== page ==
Although PfGST is highly abundant in P. falciparum, it is unlikely to be directly involved in heme detoxification of the parasite, which, to a large extent, consists in the incorporation of the heme with its iron into hemozoin, a highly insoluble, crystalline material (6). However, it has been shown that in the presence of GSH, the parasitotoxic hemin inhibits PfGST uncompetitively (Ki = 6.5 μm) indicating that free hemin can be buffered by the enzyme in the micromolar range (2). Furthermore, it is known that chloroquine, one of the most important antimalarial drugs, inhibits hemin catabolism, leading to intracellular hemin accumulation (7). In chloroquine-resistant parasites, GST activity significantly increases compared with sensitive strains (8, 9). PfGST inhibitors are thus expected to act synergistically with the antimalarial drug chloroquine, to impair general detoxification processes, and, because the enzyme has peroxidase activity, to reduce the antioxidant capacity of the parasites.

The cytosolic GST isoforms have been grouped into seven species-independent classes (α, μ, π, θ, σ, κ, and ζ) on the basis of sequence similarity, immunological crossreactivity, and specificity toward the electrophilic substrate (1, 1013). Whereas members of the same class share 75% identical residues, sequence similarity between the classes is much lower (20–30% identity). The GST enzymes exist as homo- or heterodimers of ≈50 kDa molecular mass. All known three-dimensional structures of GST reveal a similar overall fold. Each monomer contains an N-terminal α/β-domain with βαβαββα topology and a C-terminal α-helical domain (13). In all classes, the active site is located between the two domains in spatially equivalent positions. The active site is composed of two binding sites: the G site, which binds reduced GSH, and the more variable H site, which can accommodate a variety of substrates.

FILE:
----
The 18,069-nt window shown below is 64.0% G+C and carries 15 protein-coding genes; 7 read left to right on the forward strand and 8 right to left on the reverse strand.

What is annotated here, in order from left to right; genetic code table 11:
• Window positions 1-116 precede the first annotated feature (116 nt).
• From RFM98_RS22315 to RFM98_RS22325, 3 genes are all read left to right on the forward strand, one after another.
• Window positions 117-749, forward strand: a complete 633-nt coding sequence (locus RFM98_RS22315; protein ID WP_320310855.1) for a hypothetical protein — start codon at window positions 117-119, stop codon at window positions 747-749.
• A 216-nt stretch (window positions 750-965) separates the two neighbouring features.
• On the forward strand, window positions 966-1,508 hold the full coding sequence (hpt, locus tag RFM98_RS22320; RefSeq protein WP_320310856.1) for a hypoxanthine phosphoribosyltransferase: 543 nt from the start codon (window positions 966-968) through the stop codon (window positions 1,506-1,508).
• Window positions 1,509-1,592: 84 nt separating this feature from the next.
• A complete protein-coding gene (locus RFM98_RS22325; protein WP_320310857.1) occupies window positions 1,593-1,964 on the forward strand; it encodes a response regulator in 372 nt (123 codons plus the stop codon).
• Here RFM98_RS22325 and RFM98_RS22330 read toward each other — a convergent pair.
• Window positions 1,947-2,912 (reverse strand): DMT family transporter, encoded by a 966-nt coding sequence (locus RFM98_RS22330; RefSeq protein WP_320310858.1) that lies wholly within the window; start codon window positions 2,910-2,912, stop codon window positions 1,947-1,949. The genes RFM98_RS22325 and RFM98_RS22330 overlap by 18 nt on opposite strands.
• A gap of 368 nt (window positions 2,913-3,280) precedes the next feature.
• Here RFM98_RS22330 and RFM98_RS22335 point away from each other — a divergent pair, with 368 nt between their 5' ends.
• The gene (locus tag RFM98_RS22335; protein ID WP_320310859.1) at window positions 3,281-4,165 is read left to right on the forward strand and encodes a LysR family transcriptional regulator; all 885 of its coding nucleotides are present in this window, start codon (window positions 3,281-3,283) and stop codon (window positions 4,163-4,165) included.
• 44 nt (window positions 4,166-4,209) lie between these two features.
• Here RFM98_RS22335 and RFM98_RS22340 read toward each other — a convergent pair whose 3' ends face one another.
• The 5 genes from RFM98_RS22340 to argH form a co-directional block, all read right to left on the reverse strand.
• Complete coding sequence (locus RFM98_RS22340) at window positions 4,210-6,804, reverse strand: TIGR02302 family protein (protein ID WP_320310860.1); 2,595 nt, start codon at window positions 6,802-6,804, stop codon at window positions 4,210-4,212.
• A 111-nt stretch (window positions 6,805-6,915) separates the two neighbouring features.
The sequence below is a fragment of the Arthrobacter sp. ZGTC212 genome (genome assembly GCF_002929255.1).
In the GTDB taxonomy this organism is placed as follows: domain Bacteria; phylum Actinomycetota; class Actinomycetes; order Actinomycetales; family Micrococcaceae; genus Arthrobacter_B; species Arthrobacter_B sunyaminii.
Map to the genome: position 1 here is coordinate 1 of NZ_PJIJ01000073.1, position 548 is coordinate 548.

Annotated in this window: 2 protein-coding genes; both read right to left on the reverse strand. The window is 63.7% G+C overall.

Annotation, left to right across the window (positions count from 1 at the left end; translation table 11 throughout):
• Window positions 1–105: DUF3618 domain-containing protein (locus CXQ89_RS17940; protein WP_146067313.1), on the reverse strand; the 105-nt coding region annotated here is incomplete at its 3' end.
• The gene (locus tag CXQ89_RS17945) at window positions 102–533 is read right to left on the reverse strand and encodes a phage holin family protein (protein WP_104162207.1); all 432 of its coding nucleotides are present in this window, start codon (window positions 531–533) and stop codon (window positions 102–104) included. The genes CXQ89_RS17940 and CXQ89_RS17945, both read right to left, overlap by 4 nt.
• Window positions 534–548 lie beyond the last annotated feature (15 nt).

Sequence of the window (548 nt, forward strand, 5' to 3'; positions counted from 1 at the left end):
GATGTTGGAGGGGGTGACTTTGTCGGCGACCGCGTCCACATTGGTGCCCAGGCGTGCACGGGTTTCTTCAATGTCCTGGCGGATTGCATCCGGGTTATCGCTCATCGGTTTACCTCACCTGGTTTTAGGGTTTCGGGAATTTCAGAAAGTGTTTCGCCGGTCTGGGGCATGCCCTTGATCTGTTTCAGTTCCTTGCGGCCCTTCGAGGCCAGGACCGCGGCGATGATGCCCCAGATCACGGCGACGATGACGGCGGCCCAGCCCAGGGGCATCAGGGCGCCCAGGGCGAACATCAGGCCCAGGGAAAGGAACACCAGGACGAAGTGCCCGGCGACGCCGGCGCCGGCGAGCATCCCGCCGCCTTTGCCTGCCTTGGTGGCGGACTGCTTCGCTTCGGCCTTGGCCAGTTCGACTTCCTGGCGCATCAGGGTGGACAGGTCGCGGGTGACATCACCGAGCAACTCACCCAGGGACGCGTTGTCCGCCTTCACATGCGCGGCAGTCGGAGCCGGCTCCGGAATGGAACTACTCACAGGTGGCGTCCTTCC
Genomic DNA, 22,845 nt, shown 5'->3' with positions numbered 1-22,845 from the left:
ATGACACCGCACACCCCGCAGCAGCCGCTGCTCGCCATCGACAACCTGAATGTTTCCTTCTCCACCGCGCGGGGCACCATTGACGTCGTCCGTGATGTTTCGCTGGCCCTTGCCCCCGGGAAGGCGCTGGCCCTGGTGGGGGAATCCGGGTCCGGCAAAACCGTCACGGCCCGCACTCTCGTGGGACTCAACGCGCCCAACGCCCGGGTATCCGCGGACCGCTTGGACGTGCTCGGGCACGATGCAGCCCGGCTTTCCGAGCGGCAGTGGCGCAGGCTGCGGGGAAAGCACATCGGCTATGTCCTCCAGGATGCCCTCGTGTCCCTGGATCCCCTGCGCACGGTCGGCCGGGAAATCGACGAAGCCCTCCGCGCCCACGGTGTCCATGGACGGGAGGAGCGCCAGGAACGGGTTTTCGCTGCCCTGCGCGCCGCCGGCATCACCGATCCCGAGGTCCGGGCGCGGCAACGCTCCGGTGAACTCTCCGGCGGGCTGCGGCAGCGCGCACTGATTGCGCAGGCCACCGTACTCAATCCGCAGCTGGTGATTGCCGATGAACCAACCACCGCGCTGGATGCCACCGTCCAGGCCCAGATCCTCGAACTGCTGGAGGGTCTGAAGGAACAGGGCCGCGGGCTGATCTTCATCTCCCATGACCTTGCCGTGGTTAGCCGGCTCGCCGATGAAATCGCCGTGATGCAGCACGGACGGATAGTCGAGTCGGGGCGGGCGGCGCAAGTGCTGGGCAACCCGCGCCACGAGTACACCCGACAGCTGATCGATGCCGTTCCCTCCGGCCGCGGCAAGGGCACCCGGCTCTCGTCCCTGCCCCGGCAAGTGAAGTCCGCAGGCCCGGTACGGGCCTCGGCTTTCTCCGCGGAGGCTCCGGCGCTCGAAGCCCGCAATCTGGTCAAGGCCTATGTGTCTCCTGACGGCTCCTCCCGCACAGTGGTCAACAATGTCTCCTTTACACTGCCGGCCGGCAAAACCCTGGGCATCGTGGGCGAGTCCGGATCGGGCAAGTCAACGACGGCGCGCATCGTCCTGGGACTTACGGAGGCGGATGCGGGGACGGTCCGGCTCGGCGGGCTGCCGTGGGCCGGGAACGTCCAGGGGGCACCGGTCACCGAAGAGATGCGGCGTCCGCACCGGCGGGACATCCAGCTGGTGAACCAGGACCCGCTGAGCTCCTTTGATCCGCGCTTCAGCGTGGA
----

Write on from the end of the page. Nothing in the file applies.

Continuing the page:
Here we report, to our knowledge, the first structure of GST from the malarial parasite P. falciparum and show that the enzyme differs from all other known GST classes. Furthermore, these studies represent a starting point for the evaluation of PfGST as a target for antimalarial drugs.

Materials and Methods

Protein Preparation and Crystallization. Recombinant PfGST was overexpressed in E. coli and purified as described (2). Crystals were grown at 25°C by the hanging-drop technique, using 1.5 M sodium formate in 2.5 mM sodium phosphate, 15 mM NaCl, pH 7.8. In the drop, the initial protein concentration was 4.3 mg/ml. The reservoir contained 3 M sodium formate. A mercury heavy-atom derivative was obtained by soaking native crystals in mother liquor containing 0.1 mM MeHgCl for 21 h. Before the measurements, crystals were soaked in a cryo buffer (pH 7.8, 2.5 mM sodium phosphate/15 mM NaCl/3 M sodium formate/1 M dl-threitol) in five steps to a final concentration of 1 M dl-threitol. For the derivative crystal, the cryo buffer also contained 0.1 mM MeHgCl.